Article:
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Extreme weather events cost rising by 2% a year since ’70s


April 9, 2007   by Canadian Underwriter


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The financial costs of extreme weather events have been increasing by an average of two per cent a year since the 1970s, Dr. Robert Muir-Wood, chief research officer of Risk Management Solutions (RMS), said in response to the chapter, The Summary for Policymakers in the Intergovernmental Panel on Climate Changes (IPCC) most recent report.
Dr. Muir-Wood served as a lead author on the Industry, Settlement and Society, chapter of the IPCC report, and noted that the summary for policymakers concluded that in many different ways climate change is already having an impact on human populations across all regions.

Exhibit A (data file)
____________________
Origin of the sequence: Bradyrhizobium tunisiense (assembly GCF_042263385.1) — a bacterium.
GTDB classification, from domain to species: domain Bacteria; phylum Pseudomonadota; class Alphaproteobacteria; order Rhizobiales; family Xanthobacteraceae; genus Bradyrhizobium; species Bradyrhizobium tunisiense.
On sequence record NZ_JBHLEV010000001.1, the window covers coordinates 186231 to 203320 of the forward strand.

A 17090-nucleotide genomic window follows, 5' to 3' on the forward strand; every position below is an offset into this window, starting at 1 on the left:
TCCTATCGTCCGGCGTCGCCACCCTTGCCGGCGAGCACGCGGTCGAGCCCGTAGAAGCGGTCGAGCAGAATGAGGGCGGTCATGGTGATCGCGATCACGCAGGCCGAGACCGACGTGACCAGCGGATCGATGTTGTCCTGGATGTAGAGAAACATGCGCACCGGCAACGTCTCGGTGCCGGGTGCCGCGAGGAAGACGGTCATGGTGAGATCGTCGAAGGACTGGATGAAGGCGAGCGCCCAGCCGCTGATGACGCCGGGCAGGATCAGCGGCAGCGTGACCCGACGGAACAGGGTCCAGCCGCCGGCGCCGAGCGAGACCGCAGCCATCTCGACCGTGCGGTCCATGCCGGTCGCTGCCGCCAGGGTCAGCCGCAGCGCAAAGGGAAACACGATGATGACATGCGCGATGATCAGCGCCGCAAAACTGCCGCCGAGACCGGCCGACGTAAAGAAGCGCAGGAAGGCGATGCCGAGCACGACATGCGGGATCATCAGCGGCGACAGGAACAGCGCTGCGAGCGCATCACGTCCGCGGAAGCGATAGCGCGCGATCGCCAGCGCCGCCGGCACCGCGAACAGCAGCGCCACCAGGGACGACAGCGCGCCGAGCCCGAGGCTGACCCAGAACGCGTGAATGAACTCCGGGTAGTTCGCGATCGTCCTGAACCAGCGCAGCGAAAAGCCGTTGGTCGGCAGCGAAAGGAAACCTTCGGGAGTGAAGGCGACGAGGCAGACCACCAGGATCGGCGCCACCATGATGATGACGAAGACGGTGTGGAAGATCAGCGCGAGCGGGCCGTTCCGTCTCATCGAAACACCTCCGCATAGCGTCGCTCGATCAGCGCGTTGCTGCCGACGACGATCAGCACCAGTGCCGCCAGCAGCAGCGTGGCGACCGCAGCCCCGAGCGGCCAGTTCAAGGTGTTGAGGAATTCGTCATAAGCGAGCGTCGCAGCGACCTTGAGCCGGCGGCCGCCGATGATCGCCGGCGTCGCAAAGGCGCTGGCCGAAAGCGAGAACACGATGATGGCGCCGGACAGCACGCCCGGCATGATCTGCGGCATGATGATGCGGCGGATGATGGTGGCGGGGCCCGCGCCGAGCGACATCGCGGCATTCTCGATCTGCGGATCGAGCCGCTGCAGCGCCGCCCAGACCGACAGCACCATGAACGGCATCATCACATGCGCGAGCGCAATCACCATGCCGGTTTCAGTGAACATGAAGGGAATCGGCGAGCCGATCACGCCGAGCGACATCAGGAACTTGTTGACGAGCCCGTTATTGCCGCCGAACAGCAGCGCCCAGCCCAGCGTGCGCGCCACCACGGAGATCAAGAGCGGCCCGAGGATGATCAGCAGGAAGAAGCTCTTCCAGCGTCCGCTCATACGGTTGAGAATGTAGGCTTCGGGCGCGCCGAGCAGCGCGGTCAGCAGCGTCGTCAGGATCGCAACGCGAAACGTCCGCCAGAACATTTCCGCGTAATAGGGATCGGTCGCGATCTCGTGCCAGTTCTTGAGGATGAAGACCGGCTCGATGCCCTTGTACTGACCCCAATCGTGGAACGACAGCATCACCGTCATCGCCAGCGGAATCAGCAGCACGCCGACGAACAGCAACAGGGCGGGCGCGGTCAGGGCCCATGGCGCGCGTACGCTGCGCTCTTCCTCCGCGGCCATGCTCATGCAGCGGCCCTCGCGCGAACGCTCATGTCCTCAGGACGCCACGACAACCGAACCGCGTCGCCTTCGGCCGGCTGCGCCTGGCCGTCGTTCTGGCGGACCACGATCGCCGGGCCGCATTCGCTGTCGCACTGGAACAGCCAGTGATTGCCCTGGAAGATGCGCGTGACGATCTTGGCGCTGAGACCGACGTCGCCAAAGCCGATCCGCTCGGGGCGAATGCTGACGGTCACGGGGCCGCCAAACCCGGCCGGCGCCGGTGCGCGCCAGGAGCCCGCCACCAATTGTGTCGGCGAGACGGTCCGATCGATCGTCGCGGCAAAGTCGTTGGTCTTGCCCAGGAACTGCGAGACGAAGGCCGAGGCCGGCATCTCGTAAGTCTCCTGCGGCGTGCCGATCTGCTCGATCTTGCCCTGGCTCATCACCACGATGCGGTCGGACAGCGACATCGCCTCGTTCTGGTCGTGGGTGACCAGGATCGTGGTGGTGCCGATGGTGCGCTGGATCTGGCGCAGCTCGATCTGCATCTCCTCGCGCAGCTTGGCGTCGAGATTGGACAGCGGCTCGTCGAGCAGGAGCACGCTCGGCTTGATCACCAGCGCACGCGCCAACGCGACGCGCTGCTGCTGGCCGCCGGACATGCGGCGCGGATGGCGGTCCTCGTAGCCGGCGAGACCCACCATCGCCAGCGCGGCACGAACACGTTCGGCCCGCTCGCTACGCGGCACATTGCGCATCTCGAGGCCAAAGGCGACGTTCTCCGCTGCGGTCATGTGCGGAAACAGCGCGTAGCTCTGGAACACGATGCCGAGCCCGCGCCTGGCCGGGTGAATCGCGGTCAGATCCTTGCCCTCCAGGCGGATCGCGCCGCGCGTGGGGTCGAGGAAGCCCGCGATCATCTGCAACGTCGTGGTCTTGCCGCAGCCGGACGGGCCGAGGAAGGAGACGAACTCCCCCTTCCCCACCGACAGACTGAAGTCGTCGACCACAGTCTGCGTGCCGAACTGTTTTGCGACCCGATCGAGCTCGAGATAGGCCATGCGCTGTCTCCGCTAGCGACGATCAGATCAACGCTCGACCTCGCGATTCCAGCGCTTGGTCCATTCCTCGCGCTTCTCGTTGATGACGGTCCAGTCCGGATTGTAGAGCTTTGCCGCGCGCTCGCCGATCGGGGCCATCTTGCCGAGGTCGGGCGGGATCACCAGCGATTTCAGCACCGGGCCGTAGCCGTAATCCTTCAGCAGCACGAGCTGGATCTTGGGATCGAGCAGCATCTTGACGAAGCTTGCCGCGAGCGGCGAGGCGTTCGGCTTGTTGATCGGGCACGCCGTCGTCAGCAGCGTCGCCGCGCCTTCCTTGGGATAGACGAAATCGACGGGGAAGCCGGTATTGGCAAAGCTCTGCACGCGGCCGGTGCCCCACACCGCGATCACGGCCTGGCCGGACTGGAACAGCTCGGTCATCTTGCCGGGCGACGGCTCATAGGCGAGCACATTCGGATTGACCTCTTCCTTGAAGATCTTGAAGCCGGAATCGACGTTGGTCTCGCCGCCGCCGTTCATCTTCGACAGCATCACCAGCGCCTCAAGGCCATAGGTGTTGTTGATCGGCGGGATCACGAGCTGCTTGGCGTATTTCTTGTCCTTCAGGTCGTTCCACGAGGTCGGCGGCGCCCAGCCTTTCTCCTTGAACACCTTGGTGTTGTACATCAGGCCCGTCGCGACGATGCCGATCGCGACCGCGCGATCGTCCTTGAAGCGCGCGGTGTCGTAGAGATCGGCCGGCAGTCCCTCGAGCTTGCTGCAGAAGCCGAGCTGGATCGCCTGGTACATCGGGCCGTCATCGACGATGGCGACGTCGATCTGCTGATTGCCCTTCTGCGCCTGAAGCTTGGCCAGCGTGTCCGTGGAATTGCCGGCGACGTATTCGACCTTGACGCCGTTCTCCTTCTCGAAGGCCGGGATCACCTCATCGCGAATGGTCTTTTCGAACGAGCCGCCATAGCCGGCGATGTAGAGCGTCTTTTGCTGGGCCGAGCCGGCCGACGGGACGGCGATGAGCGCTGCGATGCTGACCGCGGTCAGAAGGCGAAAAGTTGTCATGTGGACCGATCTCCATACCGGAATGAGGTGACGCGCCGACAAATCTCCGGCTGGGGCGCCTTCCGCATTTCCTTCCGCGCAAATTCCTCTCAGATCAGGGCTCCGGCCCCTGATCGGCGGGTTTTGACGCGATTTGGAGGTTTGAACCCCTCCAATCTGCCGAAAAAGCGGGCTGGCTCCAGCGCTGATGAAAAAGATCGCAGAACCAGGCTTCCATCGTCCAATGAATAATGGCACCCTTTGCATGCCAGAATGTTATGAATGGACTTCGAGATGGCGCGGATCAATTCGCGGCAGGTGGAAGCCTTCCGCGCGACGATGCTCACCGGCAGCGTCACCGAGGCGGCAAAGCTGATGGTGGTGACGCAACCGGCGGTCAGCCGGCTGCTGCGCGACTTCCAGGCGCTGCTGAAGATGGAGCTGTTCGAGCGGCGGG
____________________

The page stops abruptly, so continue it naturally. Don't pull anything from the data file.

Our research has found that, even after changes in wealth, inflation and population are taken into account, the financial costs of extreme weather events has been increasing by an average of two per cent a year since the 1970s, he said in a statement.
As the summary stresses, these impacts and costs are likely to continue to rise.
He points to North America as an example, with the trend of increasing coastal development leading to higher risks and economic losses due to more severe storms and associated surges, coupled with higher sea levels.
In developed countries Muir-Wood suggests, there will be a greater need to respond to weather-related natural disasters, and government intervention will be more likely in the systems that provide economic support after disasters, such as insurance.